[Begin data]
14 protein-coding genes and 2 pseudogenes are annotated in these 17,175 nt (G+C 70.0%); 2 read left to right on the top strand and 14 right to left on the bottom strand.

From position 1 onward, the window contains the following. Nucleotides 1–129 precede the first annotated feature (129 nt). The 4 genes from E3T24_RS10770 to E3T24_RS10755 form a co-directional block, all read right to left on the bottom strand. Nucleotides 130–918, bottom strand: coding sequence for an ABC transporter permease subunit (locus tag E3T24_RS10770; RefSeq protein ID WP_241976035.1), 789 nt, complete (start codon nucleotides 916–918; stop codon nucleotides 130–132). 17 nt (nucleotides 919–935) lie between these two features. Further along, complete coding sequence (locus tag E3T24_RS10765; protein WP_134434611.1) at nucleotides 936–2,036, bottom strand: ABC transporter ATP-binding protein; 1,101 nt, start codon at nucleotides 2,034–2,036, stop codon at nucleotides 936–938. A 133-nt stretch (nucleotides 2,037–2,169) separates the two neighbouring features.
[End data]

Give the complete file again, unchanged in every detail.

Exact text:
14 protein-coding genes and 2 pseudogenes are annotated in these 17,175 nt (G+C 70.0%); 2 read left to right on the top strand and 14 right to left on the bottom strand.

From position 1 onward, the window contains the following. Nucleotides 1–129 precede the first annotated feature (129 nt). The 4 genes from E3T24_RS10770 to E3T24_RS10755 form a co-directional block, all read right to left on the bottom strand. Nucleotides 130–918, bottom strand: coding sequence for an ABC transporter permease subunit (locus tag E3T24_RS10770; RefSeq protein ID WP_241976035.1), 789 nt, complete (start codon nucleotides 916–918; stop codon nucleotides 130–132). 17 nt (nucleotides 919–935) lie between these two features. Further along, complete coding sequence (locus tag E3T24_RS10765; protein WP_134434611.1) at nucleotides 936–2,036, bottom strand: ABC transporter ATP-binding protein; 1,101 nt, start codon at nucleotides 2,034–2,036, stop codon at nucleotides 936–938. A 133-nt stretch (nucleotides 2,037–2,169) separates the two neighbouring features.